Sponsor Of Bill To Pay For Private School Won’t Support It After Rash Of Changes

State Rep. Ken Clouston of Gillette said his educational savings account bill, which would give parents money for private schools, has been changed to the point that he won’t support it anymore.

Leo Wolfson

March 01, 20246 min read

State Rep. Ken Clouston, R-Gillette.
State Rep. Ken Clouston, R-Gillette. (Matt Idler for Cowboy State Daily)

State Rep. Ken Clouston, R-Gillette said he brought his Educational Savings Accounts bill as a way to find middle ground on using public money for students to get private education in Wyoming through ESAs for parents to access.

Now, Clouston said he won’t vote for his own bill because it’s been changed too much by the Senate Education Committee on Friday, which passed House Bill 166 on a 4-1 vote.

“I feel like this is a little bit more of federal policy, federal politics, this is not the Wyoming way,” he said.

With the changes made, HB 166 returned the exact form of legislation brought in 2023 that eventually died.

Clouston said he’ll vote against it if it makes it back to the House on concurrence and finds it unacceptable as now approved.

The Brennan Changes

Based on an amendment brought by Sen. Evie Brennan, R-Cheyenne, the committee removed income-based stipulations from the bill that would have determined how much ESA funding a family would receive and capped eligibility at 400% of the federal poverty line.

Instead, the committee increased the maximum amount a family could receive to $6,000 per student and removed all eligibility requirements.

Clouston said he had included this part of the bill as a way to provide a way for lower income families to pursue private education that might otherwise not be able to afford it.

They also removed pre-kindergarten education from qualifying for the program.

Clouston said he already felt like he made a compromise on this piece of the legislation as an earlier and similar bill proposed by the Joint Education Committee covered children as young as 3-years old, so he upped the minimum age to 4. He believes the pre-K portion was essential to allow low income children the same quality of education entering kindergarten as their more wealthy peers.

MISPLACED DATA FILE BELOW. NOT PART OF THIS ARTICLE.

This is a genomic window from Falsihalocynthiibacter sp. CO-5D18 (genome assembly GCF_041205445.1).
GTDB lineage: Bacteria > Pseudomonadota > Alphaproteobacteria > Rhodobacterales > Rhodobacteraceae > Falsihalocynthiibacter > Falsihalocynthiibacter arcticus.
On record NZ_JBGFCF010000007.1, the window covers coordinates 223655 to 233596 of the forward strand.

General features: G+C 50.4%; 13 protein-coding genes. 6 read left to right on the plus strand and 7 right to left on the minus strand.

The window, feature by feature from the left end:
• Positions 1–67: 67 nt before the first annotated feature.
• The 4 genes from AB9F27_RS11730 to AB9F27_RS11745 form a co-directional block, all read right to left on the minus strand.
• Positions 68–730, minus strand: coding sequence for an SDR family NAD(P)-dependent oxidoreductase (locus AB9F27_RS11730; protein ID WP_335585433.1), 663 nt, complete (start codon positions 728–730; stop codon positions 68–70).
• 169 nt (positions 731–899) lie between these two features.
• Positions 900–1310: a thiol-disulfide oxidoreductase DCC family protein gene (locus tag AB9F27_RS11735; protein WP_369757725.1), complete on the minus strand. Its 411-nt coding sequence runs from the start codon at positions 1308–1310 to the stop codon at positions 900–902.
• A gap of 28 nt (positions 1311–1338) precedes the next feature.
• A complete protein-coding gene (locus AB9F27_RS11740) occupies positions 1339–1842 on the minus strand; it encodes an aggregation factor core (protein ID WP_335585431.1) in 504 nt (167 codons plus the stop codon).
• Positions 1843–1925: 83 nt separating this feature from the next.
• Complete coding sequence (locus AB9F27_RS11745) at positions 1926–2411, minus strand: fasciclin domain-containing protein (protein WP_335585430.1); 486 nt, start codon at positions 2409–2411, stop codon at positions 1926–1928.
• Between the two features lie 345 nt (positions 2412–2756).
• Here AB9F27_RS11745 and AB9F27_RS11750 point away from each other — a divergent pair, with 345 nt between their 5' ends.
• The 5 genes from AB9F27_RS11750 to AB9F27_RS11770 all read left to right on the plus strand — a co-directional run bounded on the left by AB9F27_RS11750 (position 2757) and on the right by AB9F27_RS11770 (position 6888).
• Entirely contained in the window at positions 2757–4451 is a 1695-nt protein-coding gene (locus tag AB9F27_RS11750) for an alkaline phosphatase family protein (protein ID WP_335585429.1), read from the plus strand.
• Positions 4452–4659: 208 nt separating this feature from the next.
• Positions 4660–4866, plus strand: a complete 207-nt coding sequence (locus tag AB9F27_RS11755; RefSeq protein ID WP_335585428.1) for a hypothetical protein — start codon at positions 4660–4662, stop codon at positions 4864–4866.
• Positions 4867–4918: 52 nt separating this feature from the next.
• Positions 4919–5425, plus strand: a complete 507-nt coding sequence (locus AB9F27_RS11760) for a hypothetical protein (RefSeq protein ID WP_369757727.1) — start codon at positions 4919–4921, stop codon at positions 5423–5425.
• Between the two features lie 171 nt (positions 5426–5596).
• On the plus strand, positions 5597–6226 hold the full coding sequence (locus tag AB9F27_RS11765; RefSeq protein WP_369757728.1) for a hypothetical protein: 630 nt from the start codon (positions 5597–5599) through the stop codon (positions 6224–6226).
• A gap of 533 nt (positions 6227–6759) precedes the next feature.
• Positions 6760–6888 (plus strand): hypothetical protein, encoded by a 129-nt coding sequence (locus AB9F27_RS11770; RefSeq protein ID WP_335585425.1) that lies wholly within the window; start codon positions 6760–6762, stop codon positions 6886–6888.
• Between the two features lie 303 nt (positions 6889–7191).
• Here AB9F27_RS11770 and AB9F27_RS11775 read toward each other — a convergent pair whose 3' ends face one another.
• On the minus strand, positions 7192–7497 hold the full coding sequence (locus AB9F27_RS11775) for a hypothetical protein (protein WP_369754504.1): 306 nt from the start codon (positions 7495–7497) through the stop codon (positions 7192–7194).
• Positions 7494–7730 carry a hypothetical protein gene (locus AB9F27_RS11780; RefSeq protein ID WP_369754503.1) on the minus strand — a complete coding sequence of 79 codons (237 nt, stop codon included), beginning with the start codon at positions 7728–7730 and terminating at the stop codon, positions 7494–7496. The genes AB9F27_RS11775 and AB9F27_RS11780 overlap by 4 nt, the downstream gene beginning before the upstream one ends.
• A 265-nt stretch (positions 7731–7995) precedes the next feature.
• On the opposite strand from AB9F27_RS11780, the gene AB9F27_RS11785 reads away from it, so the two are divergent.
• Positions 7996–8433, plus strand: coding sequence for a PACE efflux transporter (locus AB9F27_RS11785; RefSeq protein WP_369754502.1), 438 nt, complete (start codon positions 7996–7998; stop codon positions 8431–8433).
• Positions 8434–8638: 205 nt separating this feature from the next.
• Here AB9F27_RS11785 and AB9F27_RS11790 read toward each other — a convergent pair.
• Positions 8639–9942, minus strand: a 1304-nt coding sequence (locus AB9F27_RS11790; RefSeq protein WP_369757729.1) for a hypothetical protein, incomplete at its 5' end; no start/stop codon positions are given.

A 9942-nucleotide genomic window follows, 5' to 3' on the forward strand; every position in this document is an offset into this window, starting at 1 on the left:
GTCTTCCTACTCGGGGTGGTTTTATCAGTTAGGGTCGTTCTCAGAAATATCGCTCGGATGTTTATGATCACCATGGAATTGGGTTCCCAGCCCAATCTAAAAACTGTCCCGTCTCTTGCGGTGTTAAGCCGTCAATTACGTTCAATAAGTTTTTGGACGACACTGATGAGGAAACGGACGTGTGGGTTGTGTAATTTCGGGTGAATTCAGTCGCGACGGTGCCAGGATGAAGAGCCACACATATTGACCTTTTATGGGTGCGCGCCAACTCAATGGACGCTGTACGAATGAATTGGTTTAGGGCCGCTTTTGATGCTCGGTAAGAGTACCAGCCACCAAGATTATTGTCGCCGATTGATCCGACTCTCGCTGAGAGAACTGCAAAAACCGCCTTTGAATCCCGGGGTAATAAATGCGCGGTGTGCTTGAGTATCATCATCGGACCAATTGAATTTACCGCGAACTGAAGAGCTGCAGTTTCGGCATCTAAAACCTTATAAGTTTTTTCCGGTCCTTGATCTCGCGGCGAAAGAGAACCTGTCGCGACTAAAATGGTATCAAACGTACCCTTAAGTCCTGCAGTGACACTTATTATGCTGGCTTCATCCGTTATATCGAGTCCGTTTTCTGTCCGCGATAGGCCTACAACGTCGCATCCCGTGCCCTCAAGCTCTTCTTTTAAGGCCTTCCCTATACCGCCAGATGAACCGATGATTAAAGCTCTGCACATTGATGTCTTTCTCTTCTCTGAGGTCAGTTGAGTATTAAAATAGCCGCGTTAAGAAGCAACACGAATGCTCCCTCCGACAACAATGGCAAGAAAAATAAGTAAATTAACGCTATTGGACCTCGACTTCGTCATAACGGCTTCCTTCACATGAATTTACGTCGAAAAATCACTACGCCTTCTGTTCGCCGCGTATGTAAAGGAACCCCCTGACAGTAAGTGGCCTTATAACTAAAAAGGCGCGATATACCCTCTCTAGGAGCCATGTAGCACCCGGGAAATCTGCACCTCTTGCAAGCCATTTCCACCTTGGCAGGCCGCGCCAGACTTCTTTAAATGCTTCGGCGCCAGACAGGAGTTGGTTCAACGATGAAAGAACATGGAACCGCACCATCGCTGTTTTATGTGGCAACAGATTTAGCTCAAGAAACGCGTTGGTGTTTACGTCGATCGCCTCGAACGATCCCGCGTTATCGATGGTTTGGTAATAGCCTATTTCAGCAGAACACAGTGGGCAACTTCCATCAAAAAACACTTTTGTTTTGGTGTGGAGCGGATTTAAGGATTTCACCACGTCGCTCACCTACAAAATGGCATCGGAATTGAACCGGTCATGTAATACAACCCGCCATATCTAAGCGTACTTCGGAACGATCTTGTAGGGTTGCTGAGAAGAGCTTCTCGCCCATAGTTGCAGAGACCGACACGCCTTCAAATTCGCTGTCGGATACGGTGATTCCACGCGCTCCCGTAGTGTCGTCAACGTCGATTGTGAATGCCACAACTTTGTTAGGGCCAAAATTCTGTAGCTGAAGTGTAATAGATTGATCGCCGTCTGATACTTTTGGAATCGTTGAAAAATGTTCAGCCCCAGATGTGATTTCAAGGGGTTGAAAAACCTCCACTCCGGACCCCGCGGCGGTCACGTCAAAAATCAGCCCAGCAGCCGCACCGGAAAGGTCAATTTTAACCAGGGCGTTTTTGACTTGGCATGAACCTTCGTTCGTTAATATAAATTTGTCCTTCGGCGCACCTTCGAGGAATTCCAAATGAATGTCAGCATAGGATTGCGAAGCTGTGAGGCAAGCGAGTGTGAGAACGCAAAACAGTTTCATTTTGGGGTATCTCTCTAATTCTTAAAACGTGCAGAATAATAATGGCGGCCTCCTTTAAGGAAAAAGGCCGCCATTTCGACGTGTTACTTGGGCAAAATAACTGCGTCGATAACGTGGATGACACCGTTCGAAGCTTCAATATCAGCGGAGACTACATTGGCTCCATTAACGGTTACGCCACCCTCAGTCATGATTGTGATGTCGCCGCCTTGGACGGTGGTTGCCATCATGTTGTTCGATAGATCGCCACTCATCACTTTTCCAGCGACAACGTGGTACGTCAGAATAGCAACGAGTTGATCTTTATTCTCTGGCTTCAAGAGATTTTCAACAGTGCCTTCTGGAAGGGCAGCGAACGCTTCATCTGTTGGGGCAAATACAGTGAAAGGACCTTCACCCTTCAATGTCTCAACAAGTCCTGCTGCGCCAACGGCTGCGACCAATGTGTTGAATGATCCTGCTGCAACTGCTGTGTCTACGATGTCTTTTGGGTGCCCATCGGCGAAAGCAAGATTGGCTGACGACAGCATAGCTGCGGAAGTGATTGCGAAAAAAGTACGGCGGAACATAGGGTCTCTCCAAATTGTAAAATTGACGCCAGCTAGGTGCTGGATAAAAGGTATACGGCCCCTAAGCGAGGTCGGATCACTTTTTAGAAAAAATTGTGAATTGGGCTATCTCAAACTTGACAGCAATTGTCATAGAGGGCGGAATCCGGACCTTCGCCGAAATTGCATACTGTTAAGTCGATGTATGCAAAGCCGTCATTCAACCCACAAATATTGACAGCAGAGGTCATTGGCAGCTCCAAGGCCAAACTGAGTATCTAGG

“Kids learn best early, we just took that away,” Clouston said. “This is a way to help those kids catch up, help Wyoming, get those language skills developed early, we just stripped that away from these families.”

Brennan also brought the amendment that removed the pre-K portion of the bill.

A number of people who testified on Friday warned against this part of the bill, saying that providing ESA money for pre-K education would be difficult to administer and might become nothing more than subsidized day care.

Is It Constitutional?

Sen. Chris Rothfuss, D-Laramie, who was the only member of the committee to vote against the bill, said the pre-K portion was the only aspect he supported and that he now finds the rest of the bills “flatly unconstitutional” because of this and other income-based carve outs.

Sen. Charles Scott, R-Casper, expressed some concurrence and also said he’s concerned the ESA program could simply lead to people who already receive private education to now be subsidized.

“But I don’t like means testing anything to do with basic education, so I have mixed feelings,” he said.

Sen. Cheri Steinmetz, R-Lingle said these constitutional concerns are moot as the ESA funds distributed to parents would be considered contracted services, and thus would not follow under the same constitutional guidelines.